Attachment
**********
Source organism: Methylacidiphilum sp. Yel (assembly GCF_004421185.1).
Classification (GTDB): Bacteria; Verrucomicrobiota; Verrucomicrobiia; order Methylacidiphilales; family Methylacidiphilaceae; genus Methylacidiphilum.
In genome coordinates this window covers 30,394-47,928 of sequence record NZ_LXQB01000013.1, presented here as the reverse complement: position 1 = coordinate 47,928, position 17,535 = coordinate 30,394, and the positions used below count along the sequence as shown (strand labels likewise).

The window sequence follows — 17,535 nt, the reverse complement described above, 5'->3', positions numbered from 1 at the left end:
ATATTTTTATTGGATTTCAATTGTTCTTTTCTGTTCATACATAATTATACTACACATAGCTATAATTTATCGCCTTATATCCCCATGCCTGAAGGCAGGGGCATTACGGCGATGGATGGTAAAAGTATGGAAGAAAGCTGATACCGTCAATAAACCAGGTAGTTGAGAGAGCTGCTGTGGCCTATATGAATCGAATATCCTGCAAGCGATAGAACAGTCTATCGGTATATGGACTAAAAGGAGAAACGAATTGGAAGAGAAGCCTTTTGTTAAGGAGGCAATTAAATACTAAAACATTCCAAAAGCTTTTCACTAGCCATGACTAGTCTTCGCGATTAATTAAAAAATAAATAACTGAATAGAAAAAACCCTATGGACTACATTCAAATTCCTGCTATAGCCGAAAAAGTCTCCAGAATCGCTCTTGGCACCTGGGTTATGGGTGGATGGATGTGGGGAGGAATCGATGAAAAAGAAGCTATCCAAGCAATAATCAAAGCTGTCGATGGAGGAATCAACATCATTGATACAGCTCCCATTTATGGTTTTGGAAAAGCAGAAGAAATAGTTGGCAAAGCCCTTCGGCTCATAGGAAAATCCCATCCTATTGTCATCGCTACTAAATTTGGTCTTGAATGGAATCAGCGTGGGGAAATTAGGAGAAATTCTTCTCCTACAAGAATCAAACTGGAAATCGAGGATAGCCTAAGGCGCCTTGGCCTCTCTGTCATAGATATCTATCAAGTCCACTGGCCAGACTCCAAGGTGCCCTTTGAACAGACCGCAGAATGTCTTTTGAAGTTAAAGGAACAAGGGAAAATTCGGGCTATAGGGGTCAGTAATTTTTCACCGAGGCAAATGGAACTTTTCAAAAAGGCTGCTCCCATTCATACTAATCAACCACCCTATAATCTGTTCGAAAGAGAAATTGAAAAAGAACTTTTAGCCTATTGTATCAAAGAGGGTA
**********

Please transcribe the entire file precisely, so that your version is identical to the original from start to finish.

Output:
Source organism: Methylacidiphilum sp. Yel (assembly GCF_004421185.1).
Classification (GTDB): Bacteria; Verrucomicrobiota; Verrucomicrobiia; order Methylacidiphilales; family Methylacidiphilaceae; genus Methylacidiphilum.
In genome coordinates this window covers 30,394-47,928 of sequence record NZ_LXQB01000013.1, presented here as the reverse complement: position 1 = coordinate 47,928, position 17,535 = coordinate 30,394, and the positions used below count along the sequence as shown (strand labels likewise).

The window sequence follows — 17,535 nt, the reverse complement described above, 5'->3', positions numbered from 1 at the left end:
ATATTTTTATTGGATTTCAATTGTTCTTTTCTGTTCATACATAATTATACTACACATAGCTATAATTTATCGCCTTATATCCCCATGCCTGAAGGCAGGGGCATTACGGCGATGGATGGTAAAAGTATGGAAGAAAGCTGATACCGTCAATAAACCAGGTAGTTGAGAGAGCTGCTGTGGCCTATATGAATCGAATATCCTGCAAGCGATAGAACAGTCTATCGGTATATGGACTAAAAGGAGAAACGAATTGGAAGAGAAGCCTTTTGTTAAGGAGGCAATTAAATACTAAAACATTCCAAAAGCTTTTCACTAGCCATGACTAGTCTTCGCGATTAATTAAAAAATAAATAACTGAATAGAAAAAACCCTATGGACTACATTCAAATTCCTGCTATAGCCGAAAAAGTCTCCAGAATCGCTCTTGGCACCTGGGTTATGGGTGGATGGATGTGGGGAGGAATCGATGAAAAAGAAGCTATCCAAGCAATAATCAAAGCTGTCGATGGAGGAATCAACATCATTGATACAGCTCCCATTTATGGTTTTGGAAAAGCAGAAGAAATAGTTGGCAAAGCCCTTCGGCTCATAGGAAAATCCCATCCTATTGTCATCGCTACTAAATTTGGTCTTGAATGGAATCAGCGTGGGGAAATTAGGAGAAATTCTTCTCCTACAAGAATCAAACTGGAAATCGAGGATAGCCTAAGGCGCCTTGGCCTCTCTGTCATAGATATCTATCAAGTCCACTGGCCAGACTCCAAGGTGCCCTTTGAACAGACCGCAGAATGTCTTTTGAAGTTAAAGGAACAAGGGAAAATTCGGGCTATAGGGGTCAGTAATTTTTCACCGAGGCAAATGGAACTTTTCAAAAAGGCTGCTCCCATTCATACTAATCAACCACCCTATAATCTGTTCGAAAGAGAAATTGAAAAAGAACTTTTAGCCTATTGTATCAAAGAGGGTA